Indiana Daily Student

IUSG Election Commission finds Elevate, Legacy responsible for election violations

<p>Juniors Ky Freeman and Madeline Dederichs, left, and Juniors Shibani Mody and Carrick Moon, right, pose for headshots. The IU Student Government Election Commission deducted two points from Legacy, Mody and Moon&#x27;s ticket, and four points from Elevate, Freeman and Dederichs&#x27; ticket.</p>

Juniors Ky Freeman and Madeline Dederichs, left, and Juniors Shibani Mody and Carrick Moon, right, pose for headshots. The IU Student Government Election Commission deducted two points from Legacy, Mody and Moon's ticket, and four points from Elevate, Freeman and Dederichs' ticket.

The IUSG Election Commission found the Elevate and Legacy tickets responsible for one election violation each Wednesday, according to documents from the commission. 

The commission deducted two points from Legacy and four points from Elevate. According to the IUSG bylaws, a ticket is disqualified if it loses 10 points or more.

Elevate was declared the preliminary winner of the IUSG election April 6, but the votes have not yet been certified by the IUSG Supreme Court. The court has until May 5 to certify votes, according to an email from the Election Commission. 

The IUSG Election Commission found Elevate responsible for a telecommunications violation, according to commission documents. Elevate sent emails to 315 people but failed to provide a clear way to opt-out of further communication, the commission said in a document. According to IUSG bylaws, any violation involving 51-500 people is a Class C violation, so the commission deducted four points.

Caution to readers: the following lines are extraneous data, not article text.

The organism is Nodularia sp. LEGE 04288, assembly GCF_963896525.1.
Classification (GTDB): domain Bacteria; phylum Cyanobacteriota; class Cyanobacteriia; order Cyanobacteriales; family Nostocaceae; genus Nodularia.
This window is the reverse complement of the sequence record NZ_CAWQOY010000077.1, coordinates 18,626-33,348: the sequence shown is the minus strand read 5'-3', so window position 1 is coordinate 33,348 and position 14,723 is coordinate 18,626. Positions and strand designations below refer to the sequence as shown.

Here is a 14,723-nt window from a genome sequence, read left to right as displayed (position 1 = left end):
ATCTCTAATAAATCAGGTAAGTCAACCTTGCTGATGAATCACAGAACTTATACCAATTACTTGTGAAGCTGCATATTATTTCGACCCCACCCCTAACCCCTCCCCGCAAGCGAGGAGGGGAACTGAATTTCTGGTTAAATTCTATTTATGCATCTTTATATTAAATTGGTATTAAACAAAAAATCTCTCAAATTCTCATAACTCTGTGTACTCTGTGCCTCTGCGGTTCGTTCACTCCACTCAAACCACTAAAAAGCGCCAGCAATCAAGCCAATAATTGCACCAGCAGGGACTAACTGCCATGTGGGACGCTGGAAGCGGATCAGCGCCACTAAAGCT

In its response to the complaint, Elevate said the emails included a Google Calendar Zoom meeting invite with an opt-out option, but the commission ruled that Elevate was not clear enough in offering recipients a way to opt-out. 

According to documents from the IUSG Election Commission, Legacy committed a telecommunications election violation as well. The Legacy campaign sent out a mass Canvas message on April 2 but failed to explicitly offer recipients a way to opt-out of messaging, according to documents from the commission. 

Additionally, the documents released by the IUSG Election Commission claim the commission repeatedly told all tickets that any campaign Canvas messages must be approved by the professor who controlled the Canvas page. There is no evidence that Legacy asked the professor permission before sending the message, the commission said in a document. 

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